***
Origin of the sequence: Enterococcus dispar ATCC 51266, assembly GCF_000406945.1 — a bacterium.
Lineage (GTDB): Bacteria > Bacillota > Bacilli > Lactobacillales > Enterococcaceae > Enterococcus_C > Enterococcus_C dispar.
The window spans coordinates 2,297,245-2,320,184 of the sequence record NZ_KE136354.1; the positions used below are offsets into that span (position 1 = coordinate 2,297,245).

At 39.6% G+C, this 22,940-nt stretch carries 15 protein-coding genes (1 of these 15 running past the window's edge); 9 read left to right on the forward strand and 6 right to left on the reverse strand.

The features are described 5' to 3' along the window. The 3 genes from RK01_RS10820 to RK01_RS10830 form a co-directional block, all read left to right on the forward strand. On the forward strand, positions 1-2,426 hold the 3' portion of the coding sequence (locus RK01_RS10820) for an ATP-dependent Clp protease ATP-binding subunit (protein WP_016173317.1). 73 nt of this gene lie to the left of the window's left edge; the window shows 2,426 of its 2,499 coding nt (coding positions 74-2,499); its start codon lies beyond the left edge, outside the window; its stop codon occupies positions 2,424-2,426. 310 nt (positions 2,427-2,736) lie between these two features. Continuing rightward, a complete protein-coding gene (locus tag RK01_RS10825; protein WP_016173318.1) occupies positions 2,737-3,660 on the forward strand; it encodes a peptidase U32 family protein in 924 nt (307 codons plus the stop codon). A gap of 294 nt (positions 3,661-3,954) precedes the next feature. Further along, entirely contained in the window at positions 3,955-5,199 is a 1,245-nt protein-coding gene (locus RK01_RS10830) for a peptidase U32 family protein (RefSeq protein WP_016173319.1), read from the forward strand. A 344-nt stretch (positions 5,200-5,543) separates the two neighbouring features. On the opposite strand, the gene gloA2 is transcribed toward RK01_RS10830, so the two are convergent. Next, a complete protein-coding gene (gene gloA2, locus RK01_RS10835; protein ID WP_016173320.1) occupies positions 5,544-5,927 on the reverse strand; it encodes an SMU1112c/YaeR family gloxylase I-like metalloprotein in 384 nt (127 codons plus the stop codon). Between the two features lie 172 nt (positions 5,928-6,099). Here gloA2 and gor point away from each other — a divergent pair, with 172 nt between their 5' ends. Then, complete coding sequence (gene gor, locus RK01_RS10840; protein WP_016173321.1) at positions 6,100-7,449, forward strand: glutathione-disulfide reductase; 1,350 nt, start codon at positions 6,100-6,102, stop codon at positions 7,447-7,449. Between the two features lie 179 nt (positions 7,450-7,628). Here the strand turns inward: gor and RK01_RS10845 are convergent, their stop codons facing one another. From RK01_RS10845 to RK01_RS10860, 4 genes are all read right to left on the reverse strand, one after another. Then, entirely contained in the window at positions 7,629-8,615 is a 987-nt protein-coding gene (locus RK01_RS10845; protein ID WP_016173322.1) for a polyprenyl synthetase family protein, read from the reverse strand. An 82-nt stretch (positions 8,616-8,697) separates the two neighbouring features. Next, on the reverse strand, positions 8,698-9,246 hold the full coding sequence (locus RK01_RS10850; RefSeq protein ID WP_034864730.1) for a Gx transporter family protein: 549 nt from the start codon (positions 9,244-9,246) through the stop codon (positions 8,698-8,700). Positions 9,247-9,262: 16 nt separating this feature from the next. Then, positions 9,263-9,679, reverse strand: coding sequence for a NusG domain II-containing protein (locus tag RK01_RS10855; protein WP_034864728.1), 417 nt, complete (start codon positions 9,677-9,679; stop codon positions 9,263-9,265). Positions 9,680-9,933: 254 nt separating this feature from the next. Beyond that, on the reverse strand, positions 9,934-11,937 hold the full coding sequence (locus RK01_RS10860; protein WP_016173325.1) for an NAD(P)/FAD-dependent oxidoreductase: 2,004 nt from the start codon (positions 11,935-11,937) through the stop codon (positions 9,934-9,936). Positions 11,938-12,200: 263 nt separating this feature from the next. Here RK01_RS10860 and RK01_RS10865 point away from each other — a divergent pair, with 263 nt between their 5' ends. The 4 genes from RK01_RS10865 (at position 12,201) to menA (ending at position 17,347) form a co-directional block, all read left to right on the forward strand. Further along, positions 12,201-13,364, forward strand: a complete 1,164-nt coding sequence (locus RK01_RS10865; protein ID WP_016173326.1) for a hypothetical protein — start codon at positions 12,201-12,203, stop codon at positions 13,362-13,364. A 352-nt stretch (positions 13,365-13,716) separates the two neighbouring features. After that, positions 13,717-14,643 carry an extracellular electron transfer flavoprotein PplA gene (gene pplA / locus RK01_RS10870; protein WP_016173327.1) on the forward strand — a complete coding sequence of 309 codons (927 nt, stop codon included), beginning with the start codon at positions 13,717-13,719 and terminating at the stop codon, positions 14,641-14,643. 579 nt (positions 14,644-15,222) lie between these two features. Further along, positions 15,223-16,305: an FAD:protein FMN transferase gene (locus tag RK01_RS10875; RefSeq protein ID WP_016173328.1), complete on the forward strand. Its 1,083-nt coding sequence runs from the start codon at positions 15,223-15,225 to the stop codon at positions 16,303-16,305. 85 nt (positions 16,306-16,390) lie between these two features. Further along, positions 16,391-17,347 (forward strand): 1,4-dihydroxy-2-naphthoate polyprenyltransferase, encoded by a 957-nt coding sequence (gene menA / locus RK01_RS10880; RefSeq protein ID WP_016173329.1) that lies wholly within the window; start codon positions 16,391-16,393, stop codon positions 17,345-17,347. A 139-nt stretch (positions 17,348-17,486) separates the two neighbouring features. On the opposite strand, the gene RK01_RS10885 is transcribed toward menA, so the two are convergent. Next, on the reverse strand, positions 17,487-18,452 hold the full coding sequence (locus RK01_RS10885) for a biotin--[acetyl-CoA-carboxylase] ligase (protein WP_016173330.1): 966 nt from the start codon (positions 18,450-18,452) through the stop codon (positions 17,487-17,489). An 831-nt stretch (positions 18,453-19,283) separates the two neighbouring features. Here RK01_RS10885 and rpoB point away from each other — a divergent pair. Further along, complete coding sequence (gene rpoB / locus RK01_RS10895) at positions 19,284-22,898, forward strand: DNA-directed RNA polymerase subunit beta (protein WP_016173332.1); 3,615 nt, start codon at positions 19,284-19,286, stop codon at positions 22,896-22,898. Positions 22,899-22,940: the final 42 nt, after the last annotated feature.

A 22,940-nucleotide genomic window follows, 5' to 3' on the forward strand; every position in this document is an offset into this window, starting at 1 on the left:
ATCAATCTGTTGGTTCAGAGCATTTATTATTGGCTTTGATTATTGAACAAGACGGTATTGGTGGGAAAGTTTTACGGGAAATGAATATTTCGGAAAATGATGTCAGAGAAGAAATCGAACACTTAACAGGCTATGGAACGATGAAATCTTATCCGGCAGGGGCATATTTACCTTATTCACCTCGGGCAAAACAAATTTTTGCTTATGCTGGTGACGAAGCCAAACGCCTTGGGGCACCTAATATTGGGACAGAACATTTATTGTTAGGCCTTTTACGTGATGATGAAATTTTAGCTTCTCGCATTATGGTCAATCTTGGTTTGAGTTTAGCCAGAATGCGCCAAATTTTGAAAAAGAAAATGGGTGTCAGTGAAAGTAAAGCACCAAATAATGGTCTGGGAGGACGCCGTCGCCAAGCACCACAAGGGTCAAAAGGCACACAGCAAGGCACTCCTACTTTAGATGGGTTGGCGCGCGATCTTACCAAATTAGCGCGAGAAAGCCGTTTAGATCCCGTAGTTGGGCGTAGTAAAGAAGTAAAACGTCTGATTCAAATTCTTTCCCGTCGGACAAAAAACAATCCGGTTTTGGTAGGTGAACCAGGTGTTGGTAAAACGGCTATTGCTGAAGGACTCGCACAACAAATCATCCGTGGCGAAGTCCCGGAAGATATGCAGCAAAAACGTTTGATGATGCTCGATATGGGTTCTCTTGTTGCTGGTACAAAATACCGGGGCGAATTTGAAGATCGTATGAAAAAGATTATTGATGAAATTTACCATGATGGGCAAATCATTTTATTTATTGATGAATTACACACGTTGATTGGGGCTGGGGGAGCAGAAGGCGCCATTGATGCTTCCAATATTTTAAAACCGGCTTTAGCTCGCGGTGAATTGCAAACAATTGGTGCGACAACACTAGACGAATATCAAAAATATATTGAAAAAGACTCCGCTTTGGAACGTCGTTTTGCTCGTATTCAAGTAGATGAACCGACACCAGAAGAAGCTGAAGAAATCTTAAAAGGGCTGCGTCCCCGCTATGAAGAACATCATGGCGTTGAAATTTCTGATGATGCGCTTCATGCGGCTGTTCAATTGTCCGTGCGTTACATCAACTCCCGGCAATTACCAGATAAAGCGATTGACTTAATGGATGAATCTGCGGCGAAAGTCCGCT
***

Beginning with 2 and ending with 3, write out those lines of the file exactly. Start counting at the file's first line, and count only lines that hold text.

Lineage (GTDB): Bacteria > Bacillota > Bacilli > Lactobacillales > Enterococcaceae > Enterococcus_C > Enterococcus_C dispar.
The window spans coordinates 2,297,245-2,320,184 of the sequence record NZ_KE136354.1; the positions used below are offsets into that span (position 1 = coordinate 2,297,245).